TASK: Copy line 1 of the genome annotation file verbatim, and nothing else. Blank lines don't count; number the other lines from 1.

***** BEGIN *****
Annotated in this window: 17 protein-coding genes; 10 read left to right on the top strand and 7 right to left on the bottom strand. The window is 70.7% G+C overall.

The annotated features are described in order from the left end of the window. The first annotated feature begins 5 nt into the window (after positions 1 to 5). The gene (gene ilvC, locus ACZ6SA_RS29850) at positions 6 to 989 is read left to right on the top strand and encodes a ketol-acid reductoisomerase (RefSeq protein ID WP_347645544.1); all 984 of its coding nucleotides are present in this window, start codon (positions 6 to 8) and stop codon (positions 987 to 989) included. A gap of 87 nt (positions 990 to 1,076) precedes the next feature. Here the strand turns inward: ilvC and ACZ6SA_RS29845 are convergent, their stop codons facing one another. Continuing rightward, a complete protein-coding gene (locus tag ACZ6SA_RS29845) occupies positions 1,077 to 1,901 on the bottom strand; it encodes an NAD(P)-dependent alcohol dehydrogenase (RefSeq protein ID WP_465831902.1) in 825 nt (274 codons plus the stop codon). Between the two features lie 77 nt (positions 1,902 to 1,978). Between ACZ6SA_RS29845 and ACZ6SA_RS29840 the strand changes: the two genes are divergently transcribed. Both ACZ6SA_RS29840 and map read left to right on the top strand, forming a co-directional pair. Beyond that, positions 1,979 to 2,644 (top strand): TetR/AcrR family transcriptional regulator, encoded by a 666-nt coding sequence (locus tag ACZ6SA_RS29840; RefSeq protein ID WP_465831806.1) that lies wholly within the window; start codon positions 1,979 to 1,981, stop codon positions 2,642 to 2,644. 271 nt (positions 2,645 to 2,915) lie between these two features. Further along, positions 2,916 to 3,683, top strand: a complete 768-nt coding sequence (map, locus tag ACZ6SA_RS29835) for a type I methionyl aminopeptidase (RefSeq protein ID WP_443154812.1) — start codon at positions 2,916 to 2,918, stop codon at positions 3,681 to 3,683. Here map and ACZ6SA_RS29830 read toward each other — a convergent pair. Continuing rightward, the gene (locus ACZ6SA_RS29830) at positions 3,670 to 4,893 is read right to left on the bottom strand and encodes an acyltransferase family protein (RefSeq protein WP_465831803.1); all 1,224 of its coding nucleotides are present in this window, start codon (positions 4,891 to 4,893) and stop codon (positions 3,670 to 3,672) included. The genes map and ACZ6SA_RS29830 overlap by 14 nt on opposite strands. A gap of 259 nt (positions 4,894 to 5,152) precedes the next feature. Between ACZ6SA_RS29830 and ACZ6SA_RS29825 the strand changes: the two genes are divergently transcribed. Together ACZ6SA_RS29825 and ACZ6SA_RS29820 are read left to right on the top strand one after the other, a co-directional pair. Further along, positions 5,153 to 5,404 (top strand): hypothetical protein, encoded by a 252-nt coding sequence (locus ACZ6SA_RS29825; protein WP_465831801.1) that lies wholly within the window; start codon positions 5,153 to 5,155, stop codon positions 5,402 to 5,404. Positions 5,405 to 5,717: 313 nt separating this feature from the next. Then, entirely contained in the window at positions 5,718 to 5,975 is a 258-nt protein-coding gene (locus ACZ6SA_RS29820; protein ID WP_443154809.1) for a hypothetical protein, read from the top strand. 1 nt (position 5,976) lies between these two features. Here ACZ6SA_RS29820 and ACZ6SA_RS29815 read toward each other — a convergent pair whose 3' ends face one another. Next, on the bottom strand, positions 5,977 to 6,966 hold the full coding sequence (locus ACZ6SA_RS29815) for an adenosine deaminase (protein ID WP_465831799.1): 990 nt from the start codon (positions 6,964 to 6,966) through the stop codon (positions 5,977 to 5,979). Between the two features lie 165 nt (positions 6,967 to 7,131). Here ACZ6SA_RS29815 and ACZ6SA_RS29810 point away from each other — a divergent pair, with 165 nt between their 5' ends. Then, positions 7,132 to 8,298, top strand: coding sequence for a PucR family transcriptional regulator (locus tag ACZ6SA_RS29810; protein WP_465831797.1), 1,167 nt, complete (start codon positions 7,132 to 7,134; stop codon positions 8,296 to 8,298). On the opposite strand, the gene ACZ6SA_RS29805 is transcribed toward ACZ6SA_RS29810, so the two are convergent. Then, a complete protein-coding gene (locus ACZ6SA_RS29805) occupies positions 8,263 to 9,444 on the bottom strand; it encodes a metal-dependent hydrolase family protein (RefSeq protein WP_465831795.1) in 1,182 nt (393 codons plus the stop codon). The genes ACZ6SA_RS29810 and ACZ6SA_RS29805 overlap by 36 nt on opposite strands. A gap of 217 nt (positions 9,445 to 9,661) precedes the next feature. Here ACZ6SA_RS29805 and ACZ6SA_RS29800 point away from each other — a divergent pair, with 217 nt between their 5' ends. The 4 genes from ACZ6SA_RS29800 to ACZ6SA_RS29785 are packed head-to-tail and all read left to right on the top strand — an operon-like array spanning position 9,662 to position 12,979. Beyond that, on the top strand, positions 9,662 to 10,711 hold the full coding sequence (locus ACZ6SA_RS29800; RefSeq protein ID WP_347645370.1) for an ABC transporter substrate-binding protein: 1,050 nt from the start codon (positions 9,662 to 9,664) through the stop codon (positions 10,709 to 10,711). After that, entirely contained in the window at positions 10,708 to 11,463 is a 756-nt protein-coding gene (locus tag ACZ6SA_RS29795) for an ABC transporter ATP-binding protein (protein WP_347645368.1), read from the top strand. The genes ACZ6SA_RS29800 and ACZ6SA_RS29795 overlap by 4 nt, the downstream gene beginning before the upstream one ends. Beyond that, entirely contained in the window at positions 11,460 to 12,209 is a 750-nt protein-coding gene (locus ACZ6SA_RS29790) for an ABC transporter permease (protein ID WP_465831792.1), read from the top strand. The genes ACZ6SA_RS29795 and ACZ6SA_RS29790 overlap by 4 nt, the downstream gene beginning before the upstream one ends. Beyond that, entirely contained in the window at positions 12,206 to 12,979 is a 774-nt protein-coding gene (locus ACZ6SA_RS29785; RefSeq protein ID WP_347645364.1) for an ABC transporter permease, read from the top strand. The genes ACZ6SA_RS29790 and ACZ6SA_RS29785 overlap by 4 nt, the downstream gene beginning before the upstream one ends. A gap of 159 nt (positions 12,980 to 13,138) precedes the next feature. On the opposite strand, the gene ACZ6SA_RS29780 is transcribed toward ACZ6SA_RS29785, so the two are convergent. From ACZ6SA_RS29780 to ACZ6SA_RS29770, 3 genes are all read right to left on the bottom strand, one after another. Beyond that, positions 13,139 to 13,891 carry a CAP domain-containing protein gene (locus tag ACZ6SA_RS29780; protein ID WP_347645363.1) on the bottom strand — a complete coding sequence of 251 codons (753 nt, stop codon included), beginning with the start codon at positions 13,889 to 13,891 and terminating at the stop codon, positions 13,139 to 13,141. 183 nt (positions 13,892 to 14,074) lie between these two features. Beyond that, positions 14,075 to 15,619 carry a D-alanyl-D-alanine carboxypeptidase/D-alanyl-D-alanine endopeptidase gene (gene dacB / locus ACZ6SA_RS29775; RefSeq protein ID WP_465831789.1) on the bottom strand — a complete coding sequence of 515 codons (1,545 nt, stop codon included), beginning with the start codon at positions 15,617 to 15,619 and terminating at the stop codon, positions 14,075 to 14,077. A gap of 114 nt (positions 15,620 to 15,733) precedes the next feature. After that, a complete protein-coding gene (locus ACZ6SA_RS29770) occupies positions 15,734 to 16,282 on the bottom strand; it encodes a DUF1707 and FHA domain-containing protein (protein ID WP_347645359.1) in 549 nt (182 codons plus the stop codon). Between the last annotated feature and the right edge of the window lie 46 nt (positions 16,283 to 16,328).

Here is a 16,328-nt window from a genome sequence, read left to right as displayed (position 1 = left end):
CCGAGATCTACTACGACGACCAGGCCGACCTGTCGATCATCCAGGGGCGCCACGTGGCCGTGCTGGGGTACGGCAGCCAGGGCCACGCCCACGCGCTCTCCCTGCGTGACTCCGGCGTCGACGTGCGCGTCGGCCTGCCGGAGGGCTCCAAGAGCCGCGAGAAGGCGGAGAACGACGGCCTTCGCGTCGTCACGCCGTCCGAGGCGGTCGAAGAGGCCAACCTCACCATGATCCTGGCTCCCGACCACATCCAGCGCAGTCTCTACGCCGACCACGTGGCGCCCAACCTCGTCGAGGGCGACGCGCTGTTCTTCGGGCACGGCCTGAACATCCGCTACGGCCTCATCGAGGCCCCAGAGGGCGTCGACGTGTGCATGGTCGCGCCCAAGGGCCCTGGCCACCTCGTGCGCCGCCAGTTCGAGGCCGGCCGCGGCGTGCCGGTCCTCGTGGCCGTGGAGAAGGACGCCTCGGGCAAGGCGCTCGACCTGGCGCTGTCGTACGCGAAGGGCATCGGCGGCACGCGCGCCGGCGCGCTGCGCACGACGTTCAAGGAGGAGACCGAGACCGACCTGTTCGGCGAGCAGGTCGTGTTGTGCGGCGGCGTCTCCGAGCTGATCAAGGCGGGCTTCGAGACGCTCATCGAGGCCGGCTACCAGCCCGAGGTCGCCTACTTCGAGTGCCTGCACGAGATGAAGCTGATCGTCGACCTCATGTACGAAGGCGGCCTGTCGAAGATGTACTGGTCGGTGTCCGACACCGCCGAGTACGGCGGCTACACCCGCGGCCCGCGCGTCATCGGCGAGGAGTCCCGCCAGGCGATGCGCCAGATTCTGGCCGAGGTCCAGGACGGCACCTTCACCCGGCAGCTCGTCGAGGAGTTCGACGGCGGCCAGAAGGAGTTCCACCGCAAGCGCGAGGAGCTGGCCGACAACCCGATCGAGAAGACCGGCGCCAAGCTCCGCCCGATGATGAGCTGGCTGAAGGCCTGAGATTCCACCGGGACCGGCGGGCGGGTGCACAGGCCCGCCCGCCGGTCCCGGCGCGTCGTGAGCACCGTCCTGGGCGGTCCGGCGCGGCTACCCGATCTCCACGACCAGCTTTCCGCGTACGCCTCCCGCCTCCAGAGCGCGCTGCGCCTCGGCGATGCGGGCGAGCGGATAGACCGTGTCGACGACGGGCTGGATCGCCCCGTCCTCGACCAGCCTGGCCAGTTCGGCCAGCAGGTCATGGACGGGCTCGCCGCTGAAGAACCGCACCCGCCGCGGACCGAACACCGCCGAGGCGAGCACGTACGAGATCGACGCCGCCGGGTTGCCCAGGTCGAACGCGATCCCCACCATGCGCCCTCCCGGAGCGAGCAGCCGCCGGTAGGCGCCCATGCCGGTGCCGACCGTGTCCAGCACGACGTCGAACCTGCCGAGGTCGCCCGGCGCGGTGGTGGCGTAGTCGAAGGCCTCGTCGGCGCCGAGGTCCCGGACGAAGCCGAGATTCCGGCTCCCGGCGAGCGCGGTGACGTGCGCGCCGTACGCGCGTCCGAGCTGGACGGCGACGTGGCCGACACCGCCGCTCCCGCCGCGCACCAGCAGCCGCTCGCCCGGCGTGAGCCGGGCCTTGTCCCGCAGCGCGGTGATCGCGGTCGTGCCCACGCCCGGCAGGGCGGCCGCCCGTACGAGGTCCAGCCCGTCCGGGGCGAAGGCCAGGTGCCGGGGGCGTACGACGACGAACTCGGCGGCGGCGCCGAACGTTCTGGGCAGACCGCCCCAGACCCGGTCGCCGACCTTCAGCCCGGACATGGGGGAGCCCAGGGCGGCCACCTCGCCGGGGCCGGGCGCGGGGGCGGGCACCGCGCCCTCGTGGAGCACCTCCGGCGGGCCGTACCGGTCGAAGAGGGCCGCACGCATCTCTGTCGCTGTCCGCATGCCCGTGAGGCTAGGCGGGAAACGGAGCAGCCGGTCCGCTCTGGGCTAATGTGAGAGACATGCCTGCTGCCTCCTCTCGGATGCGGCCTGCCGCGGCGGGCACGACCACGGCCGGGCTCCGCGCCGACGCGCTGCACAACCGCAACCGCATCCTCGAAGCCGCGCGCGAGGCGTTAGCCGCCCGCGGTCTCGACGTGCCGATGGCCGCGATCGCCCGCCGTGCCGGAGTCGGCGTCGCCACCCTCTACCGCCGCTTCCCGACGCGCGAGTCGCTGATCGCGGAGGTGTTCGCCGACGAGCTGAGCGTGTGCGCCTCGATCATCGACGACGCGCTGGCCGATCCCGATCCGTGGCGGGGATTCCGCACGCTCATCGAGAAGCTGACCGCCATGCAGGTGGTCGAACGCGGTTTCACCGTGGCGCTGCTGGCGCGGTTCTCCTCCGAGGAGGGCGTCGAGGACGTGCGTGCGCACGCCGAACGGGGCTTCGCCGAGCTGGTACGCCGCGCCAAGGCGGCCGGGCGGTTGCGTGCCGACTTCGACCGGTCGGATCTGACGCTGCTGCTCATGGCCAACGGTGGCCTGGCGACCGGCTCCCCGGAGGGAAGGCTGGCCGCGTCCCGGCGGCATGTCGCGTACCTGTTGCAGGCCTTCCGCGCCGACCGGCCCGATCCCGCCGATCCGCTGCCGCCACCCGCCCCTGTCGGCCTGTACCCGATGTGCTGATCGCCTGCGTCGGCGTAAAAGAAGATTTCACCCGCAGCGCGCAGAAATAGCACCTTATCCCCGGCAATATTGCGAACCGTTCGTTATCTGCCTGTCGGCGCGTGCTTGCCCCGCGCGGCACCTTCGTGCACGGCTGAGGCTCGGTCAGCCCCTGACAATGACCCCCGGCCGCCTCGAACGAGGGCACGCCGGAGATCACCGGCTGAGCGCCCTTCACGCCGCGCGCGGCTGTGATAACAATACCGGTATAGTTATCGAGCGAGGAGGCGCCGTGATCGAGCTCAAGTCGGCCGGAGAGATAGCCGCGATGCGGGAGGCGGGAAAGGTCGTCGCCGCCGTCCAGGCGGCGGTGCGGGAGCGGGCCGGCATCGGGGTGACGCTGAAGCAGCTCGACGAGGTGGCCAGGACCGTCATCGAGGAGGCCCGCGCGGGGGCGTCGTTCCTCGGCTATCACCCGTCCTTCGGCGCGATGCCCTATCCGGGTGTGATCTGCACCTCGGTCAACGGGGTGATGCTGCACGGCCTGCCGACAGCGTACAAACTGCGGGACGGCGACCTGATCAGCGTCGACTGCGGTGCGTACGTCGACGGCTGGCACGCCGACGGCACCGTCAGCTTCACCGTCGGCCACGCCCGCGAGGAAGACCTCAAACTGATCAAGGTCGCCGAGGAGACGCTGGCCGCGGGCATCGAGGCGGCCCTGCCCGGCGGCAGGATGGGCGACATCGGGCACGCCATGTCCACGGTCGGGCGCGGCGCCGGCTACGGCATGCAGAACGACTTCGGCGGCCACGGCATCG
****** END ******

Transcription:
Annotated in this window: 17 protein-coding genes; 10 read left to right on the top strand and 7 right to left on the bottom strand. The window is 70.7% G+C overall.